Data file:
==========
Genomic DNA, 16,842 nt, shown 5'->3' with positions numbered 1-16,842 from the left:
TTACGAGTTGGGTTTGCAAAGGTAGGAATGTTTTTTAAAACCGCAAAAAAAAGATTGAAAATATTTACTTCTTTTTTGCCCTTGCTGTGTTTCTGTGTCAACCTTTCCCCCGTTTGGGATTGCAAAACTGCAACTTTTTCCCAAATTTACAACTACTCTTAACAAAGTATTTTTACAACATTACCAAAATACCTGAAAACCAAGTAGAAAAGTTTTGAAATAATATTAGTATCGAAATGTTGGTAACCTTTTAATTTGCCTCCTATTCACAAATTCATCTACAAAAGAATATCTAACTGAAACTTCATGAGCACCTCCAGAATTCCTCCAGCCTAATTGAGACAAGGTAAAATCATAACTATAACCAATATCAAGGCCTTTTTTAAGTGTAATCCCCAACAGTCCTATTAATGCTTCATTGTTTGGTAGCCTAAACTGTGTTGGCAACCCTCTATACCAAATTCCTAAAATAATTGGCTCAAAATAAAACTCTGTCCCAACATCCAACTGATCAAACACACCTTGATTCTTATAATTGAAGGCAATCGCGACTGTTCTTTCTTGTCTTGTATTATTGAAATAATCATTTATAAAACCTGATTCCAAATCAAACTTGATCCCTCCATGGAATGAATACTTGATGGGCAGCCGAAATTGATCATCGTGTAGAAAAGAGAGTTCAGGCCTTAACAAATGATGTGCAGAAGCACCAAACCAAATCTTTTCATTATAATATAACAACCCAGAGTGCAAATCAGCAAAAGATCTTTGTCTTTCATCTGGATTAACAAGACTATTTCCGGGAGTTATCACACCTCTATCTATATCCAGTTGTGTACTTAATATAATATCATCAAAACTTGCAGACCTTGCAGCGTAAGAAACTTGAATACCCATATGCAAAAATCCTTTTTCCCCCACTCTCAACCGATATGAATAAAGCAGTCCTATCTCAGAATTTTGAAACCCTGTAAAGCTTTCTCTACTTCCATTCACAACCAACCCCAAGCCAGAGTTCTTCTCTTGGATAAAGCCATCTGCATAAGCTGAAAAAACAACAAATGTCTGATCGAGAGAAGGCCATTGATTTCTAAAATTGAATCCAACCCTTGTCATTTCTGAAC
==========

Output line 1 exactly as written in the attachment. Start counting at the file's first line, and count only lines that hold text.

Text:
Genomic DNA, 16,842 nt, shown 5'->3' with positions numbered 1-16,842 from the left: